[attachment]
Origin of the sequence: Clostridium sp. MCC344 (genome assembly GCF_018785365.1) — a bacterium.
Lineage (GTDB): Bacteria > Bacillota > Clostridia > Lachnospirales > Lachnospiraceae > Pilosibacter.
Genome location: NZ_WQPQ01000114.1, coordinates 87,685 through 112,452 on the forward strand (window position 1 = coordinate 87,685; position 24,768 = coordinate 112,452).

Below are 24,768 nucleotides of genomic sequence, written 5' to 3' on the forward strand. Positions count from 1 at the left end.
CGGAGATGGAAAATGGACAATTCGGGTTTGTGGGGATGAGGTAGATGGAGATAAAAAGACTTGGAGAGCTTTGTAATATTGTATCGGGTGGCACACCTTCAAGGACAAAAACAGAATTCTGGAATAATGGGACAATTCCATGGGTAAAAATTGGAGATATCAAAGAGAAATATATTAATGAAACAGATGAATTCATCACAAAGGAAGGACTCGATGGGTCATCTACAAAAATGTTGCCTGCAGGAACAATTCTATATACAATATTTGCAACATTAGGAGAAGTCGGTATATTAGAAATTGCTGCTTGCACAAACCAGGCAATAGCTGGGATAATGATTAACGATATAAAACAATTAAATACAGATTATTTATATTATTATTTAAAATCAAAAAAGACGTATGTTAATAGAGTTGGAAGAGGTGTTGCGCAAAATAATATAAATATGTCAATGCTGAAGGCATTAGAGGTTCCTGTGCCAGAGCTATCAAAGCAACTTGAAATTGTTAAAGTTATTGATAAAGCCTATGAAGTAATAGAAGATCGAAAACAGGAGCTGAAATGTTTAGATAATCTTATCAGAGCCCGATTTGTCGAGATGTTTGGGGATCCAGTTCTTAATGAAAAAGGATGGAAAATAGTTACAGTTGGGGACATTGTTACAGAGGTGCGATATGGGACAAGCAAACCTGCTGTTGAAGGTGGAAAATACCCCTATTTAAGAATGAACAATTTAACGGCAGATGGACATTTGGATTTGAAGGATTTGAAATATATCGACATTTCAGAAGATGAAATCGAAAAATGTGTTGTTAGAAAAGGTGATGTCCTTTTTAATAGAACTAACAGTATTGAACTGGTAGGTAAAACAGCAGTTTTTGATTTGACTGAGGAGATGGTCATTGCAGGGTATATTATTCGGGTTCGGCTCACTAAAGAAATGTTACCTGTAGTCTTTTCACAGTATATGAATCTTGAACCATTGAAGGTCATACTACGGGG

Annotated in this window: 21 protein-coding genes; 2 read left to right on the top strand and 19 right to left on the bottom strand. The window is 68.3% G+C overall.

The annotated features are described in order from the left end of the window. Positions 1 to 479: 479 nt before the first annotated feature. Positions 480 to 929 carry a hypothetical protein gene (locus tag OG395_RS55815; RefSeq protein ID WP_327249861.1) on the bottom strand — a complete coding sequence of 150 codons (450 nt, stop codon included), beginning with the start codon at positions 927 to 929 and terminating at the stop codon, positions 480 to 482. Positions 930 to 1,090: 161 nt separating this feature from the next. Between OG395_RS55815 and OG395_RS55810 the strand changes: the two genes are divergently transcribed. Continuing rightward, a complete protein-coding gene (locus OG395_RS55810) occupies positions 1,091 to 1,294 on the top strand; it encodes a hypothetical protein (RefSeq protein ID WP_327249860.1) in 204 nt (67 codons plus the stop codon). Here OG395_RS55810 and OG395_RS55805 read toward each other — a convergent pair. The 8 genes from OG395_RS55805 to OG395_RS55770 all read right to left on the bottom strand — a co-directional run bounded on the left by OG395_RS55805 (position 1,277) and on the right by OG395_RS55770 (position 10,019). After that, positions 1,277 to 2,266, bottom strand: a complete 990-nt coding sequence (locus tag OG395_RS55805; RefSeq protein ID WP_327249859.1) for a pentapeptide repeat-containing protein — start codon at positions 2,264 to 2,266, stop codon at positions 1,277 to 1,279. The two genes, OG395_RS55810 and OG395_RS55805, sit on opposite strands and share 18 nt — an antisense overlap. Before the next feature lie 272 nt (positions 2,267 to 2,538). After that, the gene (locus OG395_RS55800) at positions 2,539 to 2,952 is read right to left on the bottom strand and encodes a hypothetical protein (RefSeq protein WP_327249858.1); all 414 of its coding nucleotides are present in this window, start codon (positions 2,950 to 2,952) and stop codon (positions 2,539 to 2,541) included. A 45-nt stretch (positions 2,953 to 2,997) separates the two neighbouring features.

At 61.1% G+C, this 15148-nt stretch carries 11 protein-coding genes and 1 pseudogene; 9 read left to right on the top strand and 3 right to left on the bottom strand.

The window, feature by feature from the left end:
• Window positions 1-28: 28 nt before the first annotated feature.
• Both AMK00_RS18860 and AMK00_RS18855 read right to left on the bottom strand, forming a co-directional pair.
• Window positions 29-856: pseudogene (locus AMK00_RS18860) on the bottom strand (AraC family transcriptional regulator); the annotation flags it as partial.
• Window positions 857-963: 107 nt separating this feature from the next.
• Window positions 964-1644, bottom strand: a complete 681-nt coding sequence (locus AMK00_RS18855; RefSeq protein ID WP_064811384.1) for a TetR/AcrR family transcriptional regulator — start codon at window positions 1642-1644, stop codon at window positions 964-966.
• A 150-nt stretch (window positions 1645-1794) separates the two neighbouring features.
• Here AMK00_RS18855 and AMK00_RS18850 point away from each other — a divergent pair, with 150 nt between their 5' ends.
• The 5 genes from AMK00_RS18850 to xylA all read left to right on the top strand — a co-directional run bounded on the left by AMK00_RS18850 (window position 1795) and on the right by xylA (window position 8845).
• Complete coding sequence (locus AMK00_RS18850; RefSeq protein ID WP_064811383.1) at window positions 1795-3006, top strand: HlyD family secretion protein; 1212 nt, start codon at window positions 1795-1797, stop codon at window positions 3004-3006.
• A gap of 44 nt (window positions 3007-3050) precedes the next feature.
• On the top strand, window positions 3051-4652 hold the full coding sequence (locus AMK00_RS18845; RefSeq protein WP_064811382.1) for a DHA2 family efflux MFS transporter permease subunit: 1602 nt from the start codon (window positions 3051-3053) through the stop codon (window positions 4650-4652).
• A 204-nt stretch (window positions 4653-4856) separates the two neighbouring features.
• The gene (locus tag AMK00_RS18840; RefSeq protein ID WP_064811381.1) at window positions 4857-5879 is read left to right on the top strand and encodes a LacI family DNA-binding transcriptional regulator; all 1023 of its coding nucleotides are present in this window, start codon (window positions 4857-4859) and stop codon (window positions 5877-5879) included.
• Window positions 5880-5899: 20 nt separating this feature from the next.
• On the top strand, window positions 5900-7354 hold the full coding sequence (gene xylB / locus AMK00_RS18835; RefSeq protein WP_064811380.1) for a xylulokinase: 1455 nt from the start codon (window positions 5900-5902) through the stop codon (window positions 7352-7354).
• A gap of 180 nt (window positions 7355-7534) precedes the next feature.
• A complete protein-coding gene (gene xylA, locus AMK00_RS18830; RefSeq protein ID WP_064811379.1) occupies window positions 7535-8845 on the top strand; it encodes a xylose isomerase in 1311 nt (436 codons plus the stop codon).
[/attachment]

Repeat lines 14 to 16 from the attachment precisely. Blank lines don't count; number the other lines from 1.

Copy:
• Window positions 964-1644, bottom strand: a complete 681-nt coding sequence (locus AMK00_RS18855; RefSeq protein ID WP_064811384.1) for a TetR/AcrR family transcriptional regulator — start codon at window positions 1642-1644, stop codon at window positions 964-966.
• A 150-nt stretch (window positions 1645-1794) separates the two neighbouring features.
• Here AMK00_RS18855 and AMK00_RS18850 point away from each other — a divergent pair, with 150 nt between their 5' ends.